How the Royal Albert Hall is serving breakfasts fit for a king

PUBLISHED: 18:12 05 November 2007 | UPDATED: 14:38 07 September 2010

Everyone is entitled to their own opinion, but in my view there is no better breakfast to be had in the whole of London on a leisurely Sunday morning than that on offer at the Royal Albert Hall. The Royal Albert Hall, I hear you chide. What would it know

Everyone is entitled to their own opinion, but in my view there is no better breakfast to be had in the whole of London on a leisurely Sunday morning than that on offer at the Royal Albert Hall.

The Royal Albert Hall, I hear you chide. What would it know about breakfasts? Shouldn't it be more concerned at this time of year with ensuring that the greatest musical talents on God's earth have not inexplicably dropped London from their lists of engagements when drawing up winter schedules?

This is true, of course, but I still find it impressive that in the midst of organising the Proms, the Festival of Remembrance and the now-legendary programme of Christmas music and song, those busy people at the RAH have managed to combine great food with stupendous music in so stunning a setting.

I was their guest a couple of weeks ago for a splendid brunch, where £25 buys champagne and orange juice on arrival, a hearty traditional breakfast complete with Cumberland sausages and black pudding - or a more cosmopolitan alternative like Eggs Benedict, caramelised pancakes or smoked haddock Florentine - and luscious desserts that can either swell your calorie intake (in the form of American pancakes or waffles) or boost your self-esteem (natural yoghurt flavoured with organic honey, topped with granola). I had the pancakes.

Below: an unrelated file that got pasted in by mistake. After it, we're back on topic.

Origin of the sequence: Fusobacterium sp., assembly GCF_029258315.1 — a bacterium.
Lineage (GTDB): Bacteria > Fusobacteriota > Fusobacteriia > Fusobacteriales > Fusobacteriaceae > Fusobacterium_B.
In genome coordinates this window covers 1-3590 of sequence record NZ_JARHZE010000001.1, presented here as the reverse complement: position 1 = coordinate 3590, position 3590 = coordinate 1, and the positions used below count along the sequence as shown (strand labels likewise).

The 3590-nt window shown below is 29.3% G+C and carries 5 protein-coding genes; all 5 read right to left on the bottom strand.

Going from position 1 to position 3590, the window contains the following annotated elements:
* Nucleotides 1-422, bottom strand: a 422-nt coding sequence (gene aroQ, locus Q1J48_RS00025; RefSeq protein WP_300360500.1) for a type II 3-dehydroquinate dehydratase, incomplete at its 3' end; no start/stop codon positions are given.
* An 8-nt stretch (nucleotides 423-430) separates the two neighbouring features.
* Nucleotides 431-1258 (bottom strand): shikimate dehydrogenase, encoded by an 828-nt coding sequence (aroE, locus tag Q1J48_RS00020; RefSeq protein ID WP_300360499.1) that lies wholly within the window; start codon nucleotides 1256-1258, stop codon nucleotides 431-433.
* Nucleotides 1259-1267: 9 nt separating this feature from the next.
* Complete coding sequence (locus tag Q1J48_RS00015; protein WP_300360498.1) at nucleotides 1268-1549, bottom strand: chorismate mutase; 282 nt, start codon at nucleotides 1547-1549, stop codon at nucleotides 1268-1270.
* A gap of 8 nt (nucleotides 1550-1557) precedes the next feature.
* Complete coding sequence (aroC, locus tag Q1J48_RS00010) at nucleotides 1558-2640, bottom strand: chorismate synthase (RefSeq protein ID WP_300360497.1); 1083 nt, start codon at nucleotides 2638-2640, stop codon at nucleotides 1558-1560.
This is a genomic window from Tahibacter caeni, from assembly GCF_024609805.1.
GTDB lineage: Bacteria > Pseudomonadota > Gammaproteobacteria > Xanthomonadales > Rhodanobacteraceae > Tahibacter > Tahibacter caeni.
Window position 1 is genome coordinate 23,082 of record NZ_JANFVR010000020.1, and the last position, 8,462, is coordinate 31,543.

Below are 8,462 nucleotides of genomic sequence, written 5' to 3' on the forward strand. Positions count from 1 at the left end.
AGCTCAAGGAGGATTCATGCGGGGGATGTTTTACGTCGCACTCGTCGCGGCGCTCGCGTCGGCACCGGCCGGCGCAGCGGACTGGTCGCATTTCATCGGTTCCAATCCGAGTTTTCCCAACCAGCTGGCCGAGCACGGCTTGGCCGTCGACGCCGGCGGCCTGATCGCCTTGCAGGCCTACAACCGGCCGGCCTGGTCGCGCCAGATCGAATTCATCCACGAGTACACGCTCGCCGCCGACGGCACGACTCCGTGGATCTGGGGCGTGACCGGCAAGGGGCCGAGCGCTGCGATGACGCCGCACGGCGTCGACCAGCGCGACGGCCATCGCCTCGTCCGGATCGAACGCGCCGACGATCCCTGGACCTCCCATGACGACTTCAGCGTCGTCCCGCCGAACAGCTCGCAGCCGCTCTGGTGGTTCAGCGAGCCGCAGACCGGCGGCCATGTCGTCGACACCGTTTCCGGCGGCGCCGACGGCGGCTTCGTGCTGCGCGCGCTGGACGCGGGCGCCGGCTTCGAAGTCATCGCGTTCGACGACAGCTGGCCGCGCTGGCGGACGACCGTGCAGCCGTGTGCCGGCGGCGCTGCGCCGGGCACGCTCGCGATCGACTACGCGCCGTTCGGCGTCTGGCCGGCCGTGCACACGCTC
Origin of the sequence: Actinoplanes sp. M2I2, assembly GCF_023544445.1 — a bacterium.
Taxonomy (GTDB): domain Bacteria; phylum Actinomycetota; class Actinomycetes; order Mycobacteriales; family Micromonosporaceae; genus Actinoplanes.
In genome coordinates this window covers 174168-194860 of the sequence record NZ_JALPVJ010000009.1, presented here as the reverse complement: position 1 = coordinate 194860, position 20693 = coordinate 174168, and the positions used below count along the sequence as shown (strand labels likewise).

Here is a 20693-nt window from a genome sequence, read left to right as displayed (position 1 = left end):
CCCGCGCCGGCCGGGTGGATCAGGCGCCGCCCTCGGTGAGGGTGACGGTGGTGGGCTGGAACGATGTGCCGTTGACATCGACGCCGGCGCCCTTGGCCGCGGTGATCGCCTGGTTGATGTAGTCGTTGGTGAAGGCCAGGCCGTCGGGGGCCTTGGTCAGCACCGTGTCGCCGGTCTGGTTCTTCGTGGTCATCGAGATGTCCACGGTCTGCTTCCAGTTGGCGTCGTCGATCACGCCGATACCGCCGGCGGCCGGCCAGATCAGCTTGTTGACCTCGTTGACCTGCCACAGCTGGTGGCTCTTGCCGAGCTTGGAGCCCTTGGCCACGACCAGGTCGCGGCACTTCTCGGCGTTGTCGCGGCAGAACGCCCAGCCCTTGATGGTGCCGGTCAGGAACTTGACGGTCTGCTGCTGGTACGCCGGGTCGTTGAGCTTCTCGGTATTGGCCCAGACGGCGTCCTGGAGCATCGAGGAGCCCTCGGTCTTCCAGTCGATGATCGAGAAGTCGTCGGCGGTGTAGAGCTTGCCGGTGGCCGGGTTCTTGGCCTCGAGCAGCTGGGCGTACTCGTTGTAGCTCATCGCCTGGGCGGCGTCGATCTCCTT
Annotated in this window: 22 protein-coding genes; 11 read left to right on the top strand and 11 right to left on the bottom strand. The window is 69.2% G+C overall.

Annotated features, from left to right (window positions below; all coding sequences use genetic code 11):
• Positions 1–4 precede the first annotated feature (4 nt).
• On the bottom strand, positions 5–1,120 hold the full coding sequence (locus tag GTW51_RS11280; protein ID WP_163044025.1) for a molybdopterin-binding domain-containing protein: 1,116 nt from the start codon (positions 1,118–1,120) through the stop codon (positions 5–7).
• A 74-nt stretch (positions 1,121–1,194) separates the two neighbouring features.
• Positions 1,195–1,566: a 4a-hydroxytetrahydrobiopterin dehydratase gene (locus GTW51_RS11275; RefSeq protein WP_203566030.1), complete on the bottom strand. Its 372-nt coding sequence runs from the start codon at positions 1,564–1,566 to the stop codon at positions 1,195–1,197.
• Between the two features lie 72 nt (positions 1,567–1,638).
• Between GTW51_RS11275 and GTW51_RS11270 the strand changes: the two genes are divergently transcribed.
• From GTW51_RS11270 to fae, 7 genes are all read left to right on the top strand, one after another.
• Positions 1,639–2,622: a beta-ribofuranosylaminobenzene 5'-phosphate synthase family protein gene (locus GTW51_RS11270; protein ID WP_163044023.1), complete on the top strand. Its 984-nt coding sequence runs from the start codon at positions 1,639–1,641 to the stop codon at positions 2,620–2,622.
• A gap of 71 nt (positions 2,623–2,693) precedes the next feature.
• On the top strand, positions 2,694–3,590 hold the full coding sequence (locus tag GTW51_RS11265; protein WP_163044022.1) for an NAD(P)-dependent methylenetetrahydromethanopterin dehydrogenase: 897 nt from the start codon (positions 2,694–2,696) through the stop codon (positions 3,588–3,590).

Into the bargain, you get great live music. Matices Latinos, embracing the musical traditions of Colombia, Venezuela, Puerto Rico and Cuba, were in scintillating form a few weeks back. The great flamenco guitarist Ricardo Garcia was centre stage on Sunday past and this weekend it's the turn of Zhenya Strigalev, a jazz saxophonist with an unusual claim to fame. He's played in the Kremlin, and is reputed to be London's sole Russian jazz musician ... unless you know differently, of course.

I shamelessly recommend these pleasurable events in another part of London because Sunday is the one day of the week when it is still possible to travel across our great city without dramatically increasing your risk of suffering a coronary thrombosis. After a leisurely morning drive across town from NW3, I was able to choose from a surprisingly plentiful array of parking spaces in Hyde Park, wander at leisure through the autumn leaves and mists and make my way past the glittering Albert Memorial to this most iconic of buildings. To add to the attraction, it is also possible to have a tour of the hall itself on some Sundays, though personally I prefer to be there when it's filled with sound. For more, details, visit Enjoy.

Geoff Martin is editor of the Ham&high Series

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